The B’Twin Count 4 offers bare-minimum data, but despite the current obsession with Strava stats, not every cyclist wants or needs a GPS computer. The Count 4 is as pared-down as they come, with just four functions: current speed, partial distance (trip), total distance, and time of day.
It’s very user-friendly though, and is one of the cheapest wireless computers on the market. It also weighs just 60g.
The Count 4’s head unit can be mounted on the bar, but its long, slim shape is a more natural fit on the stem, where the supplied rubber strap secures it effectively. Fatter shafts or 35mm mountain bike bars are likely to be a stretch too far though. The long, narrow head unit puts the big-digit two-line display out in front of the bar for improved visibility.
The wheel sensor has a similar strap that aids in positioning it on the fork, and BTwin supplies cable ties to lock it in place. It works fine on most bikes, but can be tricky to align on very thin fork blades. It also needs to sit within 5mm of the passing spoke magnet which, incidentally, works fine on both bladed and round spokes.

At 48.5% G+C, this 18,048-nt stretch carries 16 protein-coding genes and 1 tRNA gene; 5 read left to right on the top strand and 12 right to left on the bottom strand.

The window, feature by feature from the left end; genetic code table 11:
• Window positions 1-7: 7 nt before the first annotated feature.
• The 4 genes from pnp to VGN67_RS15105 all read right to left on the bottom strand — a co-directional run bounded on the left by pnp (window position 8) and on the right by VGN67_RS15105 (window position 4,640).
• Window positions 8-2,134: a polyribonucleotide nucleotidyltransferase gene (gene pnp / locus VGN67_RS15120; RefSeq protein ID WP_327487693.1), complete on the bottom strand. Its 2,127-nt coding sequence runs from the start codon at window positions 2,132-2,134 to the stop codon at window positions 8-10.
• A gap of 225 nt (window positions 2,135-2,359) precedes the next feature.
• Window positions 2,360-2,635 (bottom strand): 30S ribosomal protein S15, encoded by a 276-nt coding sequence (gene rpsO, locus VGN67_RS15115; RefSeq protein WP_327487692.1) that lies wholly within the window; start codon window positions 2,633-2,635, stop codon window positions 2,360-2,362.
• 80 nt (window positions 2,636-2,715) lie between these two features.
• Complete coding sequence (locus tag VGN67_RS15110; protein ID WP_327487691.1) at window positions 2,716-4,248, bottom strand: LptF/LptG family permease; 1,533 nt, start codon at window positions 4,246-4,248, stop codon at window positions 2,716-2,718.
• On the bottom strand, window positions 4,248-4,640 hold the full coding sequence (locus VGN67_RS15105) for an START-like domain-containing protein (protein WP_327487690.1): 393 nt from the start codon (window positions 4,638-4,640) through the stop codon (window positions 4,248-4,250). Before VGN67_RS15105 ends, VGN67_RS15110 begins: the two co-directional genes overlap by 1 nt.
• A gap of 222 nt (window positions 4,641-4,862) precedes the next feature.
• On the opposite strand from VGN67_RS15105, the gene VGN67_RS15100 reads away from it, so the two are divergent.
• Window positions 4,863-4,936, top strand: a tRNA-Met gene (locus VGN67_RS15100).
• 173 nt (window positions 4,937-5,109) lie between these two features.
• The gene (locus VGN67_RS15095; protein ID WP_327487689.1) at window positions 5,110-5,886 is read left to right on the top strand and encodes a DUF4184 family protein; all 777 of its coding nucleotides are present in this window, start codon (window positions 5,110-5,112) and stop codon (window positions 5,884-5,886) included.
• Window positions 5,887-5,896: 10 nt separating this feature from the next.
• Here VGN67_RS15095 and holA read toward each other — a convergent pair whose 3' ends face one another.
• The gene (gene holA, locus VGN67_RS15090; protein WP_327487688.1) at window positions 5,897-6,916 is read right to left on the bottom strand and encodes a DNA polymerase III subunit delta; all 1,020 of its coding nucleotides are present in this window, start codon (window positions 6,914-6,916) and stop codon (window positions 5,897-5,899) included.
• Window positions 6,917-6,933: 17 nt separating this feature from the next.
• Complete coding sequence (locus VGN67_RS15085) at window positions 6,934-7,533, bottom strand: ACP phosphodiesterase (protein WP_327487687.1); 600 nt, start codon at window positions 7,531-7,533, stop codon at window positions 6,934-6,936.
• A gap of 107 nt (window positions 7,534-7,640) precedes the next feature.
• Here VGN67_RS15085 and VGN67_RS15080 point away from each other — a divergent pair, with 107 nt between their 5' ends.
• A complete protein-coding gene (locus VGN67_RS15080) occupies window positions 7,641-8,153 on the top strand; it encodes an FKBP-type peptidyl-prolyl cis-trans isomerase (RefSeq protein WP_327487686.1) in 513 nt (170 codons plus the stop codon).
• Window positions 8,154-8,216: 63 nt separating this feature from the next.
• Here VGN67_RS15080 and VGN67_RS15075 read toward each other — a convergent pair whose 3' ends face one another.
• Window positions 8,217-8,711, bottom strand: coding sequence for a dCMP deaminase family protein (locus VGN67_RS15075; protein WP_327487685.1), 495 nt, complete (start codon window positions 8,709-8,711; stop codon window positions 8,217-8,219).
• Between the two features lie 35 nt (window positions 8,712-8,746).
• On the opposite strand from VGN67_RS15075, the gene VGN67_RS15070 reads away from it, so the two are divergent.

Setup consists of entering the time of day, the size of your tyres, and your choice of units. If you’re replacing the battery, you can re-enter your total distance so as not to lose it. The computer is controlled by three intuitive, glove-friendly buttons and depressing a flimsy feeling lever on the mount releases the head unit for when you leave the bike locked up.
The Count 4 is a simple and effective way to measure mileage and speed, and we appreciated its large, easily legible display. Like any computer that relies on counting wheel revolutions, it’s only as accurate as the wheel size you input, but if you’re anal about that kind of thing you can always do a roll-out test as detailed in the manual to get it spot on.
The only notable feature that’s missing is an average speed readout, but if that’s important to you the Count 8, at just £4 more, includes that, along with some extra functions.